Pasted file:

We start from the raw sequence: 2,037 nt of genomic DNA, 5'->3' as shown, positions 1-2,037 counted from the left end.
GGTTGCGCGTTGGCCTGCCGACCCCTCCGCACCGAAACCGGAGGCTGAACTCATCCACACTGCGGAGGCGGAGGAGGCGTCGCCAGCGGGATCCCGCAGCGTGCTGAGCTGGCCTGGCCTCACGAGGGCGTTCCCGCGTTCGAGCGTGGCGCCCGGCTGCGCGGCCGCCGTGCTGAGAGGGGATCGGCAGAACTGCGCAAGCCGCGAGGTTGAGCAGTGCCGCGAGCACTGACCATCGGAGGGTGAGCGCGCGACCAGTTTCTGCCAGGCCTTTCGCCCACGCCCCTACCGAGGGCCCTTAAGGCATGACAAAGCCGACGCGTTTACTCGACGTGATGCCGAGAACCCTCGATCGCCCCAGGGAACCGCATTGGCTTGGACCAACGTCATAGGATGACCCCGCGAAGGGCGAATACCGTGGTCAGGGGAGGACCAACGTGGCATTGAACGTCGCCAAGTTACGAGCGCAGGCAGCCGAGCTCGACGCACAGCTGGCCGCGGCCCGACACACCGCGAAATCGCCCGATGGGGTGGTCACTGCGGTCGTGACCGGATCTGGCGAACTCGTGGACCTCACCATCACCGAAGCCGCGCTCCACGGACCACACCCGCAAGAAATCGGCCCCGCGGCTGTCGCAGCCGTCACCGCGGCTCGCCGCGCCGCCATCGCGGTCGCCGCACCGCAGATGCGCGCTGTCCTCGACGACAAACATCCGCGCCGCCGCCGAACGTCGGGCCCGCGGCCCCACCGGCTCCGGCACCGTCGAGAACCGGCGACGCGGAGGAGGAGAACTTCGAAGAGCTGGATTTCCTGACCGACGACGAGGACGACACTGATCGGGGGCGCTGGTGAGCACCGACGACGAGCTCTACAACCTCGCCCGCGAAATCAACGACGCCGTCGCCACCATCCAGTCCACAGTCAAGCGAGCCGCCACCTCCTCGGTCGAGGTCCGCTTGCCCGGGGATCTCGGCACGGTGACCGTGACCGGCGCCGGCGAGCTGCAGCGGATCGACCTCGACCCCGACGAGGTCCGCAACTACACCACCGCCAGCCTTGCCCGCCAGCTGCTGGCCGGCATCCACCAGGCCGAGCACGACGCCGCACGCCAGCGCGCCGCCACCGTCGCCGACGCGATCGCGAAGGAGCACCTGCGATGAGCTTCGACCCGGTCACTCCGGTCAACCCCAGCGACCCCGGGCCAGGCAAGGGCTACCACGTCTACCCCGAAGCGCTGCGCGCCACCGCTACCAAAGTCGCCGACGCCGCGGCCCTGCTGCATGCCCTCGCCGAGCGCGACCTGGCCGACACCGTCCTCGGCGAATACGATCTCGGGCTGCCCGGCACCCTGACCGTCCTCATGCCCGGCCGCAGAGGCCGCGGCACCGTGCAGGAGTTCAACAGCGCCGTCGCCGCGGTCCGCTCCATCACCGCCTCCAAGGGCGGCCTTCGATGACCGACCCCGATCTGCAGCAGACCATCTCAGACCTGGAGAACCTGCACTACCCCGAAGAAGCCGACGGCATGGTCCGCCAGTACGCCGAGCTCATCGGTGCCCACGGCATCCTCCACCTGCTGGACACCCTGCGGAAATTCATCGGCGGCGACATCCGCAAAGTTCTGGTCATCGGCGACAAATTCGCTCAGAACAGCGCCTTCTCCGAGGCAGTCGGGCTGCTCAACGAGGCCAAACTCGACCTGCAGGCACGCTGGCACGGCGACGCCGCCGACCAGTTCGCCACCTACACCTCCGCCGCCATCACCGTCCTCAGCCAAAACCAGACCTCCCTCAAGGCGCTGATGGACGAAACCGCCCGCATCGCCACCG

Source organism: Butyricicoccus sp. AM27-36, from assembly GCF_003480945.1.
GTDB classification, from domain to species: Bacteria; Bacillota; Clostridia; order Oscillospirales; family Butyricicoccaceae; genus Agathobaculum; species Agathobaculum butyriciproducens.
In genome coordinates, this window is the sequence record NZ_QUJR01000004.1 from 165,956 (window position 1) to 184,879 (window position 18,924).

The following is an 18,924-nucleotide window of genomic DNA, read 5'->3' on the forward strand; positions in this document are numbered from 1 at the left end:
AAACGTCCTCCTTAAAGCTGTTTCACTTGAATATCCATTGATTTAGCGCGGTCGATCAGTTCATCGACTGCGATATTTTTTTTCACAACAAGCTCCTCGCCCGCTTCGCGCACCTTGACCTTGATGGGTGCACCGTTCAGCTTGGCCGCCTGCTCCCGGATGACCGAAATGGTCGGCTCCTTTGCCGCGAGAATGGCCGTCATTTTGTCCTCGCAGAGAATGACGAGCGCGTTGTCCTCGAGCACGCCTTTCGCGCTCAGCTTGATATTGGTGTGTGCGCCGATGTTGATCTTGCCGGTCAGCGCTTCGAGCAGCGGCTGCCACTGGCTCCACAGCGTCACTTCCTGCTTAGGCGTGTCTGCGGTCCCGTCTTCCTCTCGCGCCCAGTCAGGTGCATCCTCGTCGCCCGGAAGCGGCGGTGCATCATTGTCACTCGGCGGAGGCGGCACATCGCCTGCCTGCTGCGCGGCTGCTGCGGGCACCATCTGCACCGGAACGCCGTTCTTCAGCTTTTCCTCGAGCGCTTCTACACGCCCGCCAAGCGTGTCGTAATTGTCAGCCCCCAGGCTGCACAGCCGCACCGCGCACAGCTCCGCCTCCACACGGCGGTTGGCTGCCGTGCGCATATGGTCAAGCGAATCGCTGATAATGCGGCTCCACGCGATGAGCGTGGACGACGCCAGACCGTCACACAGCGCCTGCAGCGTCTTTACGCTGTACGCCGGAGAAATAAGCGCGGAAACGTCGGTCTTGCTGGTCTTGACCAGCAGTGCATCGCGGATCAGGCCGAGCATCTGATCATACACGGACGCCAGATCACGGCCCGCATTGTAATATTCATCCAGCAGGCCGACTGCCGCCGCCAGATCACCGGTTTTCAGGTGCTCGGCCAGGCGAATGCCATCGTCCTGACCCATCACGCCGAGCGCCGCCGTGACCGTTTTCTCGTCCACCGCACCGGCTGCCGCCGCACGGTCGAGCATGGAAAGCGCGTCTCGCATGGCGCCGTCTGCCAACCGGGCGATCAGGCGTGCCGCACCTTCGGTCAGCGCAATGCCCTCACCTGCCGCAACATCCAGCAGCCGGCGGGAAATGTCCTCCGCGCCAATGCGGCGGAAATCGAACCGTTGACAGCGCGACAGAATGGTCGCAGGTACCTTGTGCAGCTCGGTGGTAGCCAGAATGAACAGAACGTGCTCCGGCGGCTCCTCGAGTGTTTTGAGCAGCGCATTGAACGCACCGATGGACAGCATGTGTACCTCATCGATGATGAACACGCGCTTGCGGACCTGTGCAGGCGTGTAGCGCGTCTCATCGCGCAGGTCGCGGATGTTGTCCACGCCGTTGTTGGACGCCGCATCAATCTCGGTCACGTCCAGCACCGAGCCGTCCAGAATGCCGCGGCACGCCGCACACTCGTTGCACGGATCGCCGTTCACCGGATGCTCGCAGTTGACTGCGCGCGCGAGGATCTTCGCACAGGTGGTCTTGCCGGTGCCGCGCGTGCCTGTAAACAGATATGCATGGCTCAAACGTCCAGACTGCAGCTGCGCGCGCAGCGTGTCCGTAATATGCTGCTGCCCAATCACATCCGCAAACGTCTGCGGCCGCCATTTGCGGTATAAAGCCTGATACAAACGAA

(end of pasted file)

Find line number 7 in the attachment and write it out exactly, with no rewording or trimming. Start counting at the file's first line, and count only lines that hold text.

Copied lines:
AAACGTCCTCCTTAAAGCTGTTTCACTTGAATATCCATTGATTTAGCGCGGTCGATCAGTTCATCGACTGCGATATTTTTTTTCACAACAAGCTCCTCGCCCGCTTCGCGCACCTTGACCTTGATGGGTGCACCGTTCAGCTTGGCCGCCTGCTCCCGGATGACCGAAATGGTCGGCTCCTTTGCCGCGAGAATGGCCGTCATTTTGTCCTCGCAGAGAATGACGAGCGCGTTGTCCTCGAGCACGCCTTTCGCGCTCAGCTTGATATTGGTGTGTGCGCCGATGTTGATCTTGCCGGTCAGCGCTTCGAGCAGCGGCTGCCACTGGCTCCACAGCGTCACTTCCTGCTTAGGCGTGTCTGCGGTCCCGTCTTCCTCTCGCGCCCAGTCAGGTGCATCCTCGTCGCCCGGAAGCGGCGGTGCATCATTGTCACTCGGCGGAGGCGGCACATCGCCTGCCTGCTGCGCGGCTGCTGCGGGCACCATCTGCACCGGAACGCCGTTCTTCAGCTTTTCCTCGAGCGCTTCTACACGCCCGCCAAGCGTGTCGTAATTGTCAGCCCCCAGGCTGCACAGCCGCACCGCGCACAGCTCCGCCTCCACACGGCGGTTGGCTGCCGTGCGCATATGGTCAAGCGAATCGCTGATAATGCGGCTCCACGCGATGAGCGTGGACGACGCCAGACCGTCACACAGCGCCTGCAGCGTCTTTACGCTGTACGCCGGAGAAATAAGCGCGGAAACGTCGGTCTTGCTGGTCTTGACCAGCAGTGCATCGCGGATCAGGCCGAGCATCTGATCATACACGGACGCCAGATCACGGCCCGCATTGTAATATTCATCCAGCAGGCCGACTGCCGCCGCCAGATCACCGGTTTTCAGGTGCTCGGCCAGGCGAATGCCATCGTCCTGACCCATCACGCCGAGCGCCGCCGTGACCGTTTTCTCGTCCACCGCACCGGCTGCCGCCGCACGGTCGAGCATGGAAAGCGCGTCTCGCATGGCGCCGTCTGCCAACCGGGCGATCAGGCGTGCCGCACCTTCGGTCAGCGCAATGCCCTCACCTGCCGCAACATCCAGCAGCCGGCGGGAAATGTCCTCCGCGCCAATGCGGCGGAAATCGAACCGTTGACAGCGCGACAGAATGGTCGCAGGTACCTTGTGCAGCTCGGTGGTAGCCAGAATGAACAGAACGTGCTCCGGCGGCTCCTCGAGTGTTTTGAGCAGCGCATTGAACGCACCGATGGACAGCATGTGTACCTCATCGATGATGAACACGCGCTTGCGGACCTGTGCAGGCGTGTAGCGCGTCTCATCGCGCAGGTCGCGGATGTTGTCCACGCCGTTGTTGGACGCCGCATCAATCTCGGTCACGTCCAGCACCGAGCCGTCCAGAATGCCGCGGCACGCCGCACACTCGTTGCACGGATCGCCGTTCACCGGATGCTCGCAGTTGACTGCGCGCGCGAGGATCTTCGCACAGGTGGTCTTGCCGGTGCCGCGCGTGCCTGTAAACAGATATGCATGGCTCAAACGTCCAGACTGCAGCTGCGCGCGCAGCGTGTCCGTAATATGCTGCTGCCCAATCACATCCGCAAACGTCTGCGGCCGCCATTTGCGGTATAAAGCCTGATACAAACGAA